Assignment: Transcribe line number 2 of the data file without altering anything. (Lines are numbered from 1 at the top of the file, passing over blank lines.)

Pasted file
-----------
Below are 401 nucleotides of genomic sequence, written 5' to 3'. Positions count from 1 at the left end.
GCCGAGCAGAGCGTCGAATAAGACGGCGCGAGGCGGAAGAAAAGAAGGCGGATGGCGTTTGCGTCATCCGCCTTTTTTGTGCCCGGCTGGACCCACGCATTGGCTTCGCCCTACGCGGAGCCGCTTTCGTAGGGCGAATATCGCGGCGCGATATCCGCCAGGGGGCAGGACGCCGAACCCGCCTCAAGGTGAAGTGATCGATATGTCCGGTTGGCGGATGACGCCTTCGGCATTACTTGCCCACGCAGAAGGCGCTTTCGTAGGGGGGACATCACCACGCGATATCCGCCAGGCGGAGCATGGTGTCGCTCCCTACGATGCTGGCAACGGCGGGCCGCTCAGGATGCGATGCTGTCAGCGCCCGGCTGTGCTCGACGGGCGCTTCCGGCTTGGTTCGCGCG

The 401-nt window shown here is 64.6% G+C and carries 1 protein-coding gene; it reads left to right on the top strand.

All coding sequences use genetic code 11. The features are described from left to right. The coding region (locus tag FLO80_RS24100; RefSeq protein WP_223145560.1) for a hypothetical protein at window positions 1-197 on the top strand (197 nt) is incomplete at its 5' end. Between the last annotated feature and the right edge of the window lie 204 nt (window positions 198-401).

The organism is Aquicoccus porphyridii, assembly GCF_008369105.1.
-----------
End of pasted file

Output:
GCCGAGCAGAGCGTCGAATAAGACGGCGCGAGGCGGAAGAAAAGAAGGCGGATGGCGTTTGCGTCATCCGCCTTTTTTGTGCCCGGCTGGACCCACGCATTGGCTTCGCCCTACGCGGAGCCGCTTTCGTAGGGCGAATATCGCGGCGCGATATCCGCCAGGGGGCAGGACGCCGAACCCGCCTCAAGGTGAAGTGATCGATATGTCCGGTTGGCGGATGACGCCTTCGGCATTACTTGCCCACGCAGAAGGCGCTTTCGTAGGGGGGACATCACCACGCGATATCCGCCAGGCGGAGCATGGTGTCGCTCCCTACGATGCTGGCAACGGCGGGCCGCTCAGGATGCGATGCTGTCAGCGCCCGGCTGTGCTCGACGGGCGCTTCCGGCTTGGTTCGCGCG